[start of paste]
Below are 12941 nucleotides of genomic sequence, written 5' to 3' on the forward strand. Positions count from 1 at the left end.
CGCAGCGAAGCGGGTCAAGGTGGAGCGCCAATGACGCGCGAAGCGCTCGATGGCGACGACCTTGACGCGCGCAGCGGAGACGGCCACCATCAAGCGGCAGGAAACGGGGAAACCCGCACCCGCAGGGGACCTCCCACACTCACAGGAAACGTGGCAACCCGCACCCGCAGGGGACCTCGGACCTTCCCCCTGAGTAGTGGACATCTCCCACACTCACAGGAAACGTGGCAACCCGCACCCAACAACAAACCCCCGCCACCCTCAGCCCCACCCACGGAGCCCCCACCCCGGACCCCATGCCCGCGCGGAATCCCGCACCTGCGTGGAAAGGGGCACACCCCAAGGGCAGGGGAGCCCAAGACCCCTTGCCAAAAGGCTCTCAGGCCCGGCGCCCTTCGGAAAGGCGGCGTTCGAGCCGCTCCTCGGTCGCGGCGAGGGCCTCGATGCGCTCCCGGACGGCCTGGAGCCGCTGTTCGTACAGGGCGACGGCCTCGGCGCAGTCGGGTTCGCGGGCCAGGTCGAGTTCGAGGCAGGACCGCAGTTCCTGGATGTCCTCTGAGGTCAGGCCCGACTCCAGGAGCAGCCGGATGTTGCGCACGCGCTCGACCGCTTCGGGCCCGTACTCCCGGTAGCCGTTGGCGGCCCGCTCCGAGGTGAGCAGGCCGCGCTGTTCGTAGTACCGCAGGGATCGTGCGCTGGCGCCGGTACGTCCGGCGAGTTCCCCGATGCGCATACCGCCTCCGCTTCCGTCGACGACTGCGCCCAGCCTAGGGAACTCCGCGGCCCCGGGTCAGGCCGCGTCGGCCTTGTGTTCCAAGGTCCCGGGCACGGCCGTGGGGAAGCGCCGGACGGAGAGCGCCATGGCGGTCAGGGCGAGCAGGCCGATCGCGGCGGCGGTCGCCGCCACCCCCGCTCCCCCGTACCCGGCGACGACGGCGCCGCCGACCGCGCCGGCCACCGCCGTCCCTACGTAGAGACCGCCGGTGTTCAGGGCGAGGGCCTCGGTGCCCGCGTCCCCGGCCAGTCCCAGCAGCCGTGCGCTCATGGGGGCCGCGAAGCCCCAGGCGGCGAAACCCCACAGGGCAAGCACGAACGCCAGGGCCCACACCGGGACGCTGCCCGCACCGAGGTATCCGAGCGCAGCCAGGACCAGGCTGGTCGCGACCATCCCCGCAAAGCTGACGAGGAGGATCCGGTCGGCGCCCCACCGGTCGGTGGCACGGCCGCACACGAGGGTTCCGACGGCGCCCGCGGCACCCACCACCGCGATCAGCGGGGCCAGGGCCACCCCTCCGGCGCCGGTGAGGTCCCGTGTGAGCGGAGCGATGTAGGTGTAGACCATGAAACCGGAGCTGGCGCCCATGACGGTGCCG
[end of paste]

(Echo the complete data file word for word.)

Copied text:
Below are 12941 nucleotides of genomic sequence, written 5' to 3' on the forward strand. Positions count from 1 at the left end.
CGCAGCGAAGCGGGTCAAGGTGGAGCGCCAATGACGCGCGAAGCGCTCGATGGCGACGACCTTGACGCGCGCAGCGGAGACGGCCACCATCAAGCGGCAGGAAACGGGGAAACCCGCACCCGCAGGGGACCTCCCACACTCACAGGAAACGTGGCAACCCGCACCCGCAGGGGACCTCGGACCTTCCCCCTGAGTAGTGGACATCTCCCACACTCACAGGAAACGTGGCAACCCGCACCCAACAACAAACCCCCGCCACCCTCAGCCCCACCCACGGAGCCCCCACCCCGGACCCCATGCCCGCGCGGAATCCCGCACCTGCGTGGAAAGGGGCACACCCCAAGGGCAGGGGAGCCCAAGACCCCTTGCCAAAAGGCTCTCAGGCCCGGCGCCCTTCGGAAAGGCGGCGTTCGAGCCGCTCCTCGGTCGCGGCGAGGGCCTCGATGCGCTCCCGGACGGCCTGGAGCCGCTGTTCGTACAGGGCGACGGCCTCGGCGCAGTCGGGTTCGCGGGCCAGGTCGAGTTCGAGGCAGGACCGCAGTTCCTGGATGTCCTCTGAGGTCAGGCCCGACTCCAGGAGCAGCCGGATGTTGCGCACGCGCTCGACCGCTTCGGGCCCGTACTCCCGGTAGCCGTTGGCGGCCCGCTCCGAGGTGAGCAGGCCGCGCTGTTCGTAGTACCGCAGGGATCGTGCGCTGGCGCCGGTACGTCCGGCGAGTTCCCCGATGCGCATACCGCCTCCGCTTCCGTCGACGACTGCGCCCAGCCTAGGGAACTCCGCGGCCCCGGGTCAGGCCGCGTCGGCCTTGTGTTCCAAGGTCCCGGGCACGGCCGTGGGGAAGCGCCGGACGGAGAGCGCCATGGCGGTCAGGGCGAGCAGGCCGATCGCGGCGGCGGTCGCCGCCACCCCCGCTCCCCCGTACCCGGCGACGACGGCGCCGCCGACCGCGCCGGCCACCGCCGTCCCTACGTAGAGACCGCCGGTGTTCAGGGCGAGGGCCTCGGTGCCCGCGTCCCCGGCCAGTCCCAGCAGCCGTGCGCTCATGGGGGCCGCGAAGCCCCAGGCGGCGAAACCCCACAGGGCAAGCACGAACGCCAGGGCCCACACCGGGACGCTGCCCGCACCGAGGTATCCGAGCGCAGCCAGGACCAGGCTGGTCGCGACCATCCCCGCAAAGCTGACGAGGAGGATCCGGTCGGCGCCCCACCGGTCGGTGGCACGGCCGCACACGAGGGTTCCGACGGCGCCCGCGGCACCCACCACCGCGATCAGCGGGGCCAGGGCCACCCCTCCGGCGCCGGTGAGGTCCCGTGTGAGCGGAGCGATGTAGGTGTAGACCATGAAACCGGAGCTGGCGCCCATGACGGTGCCG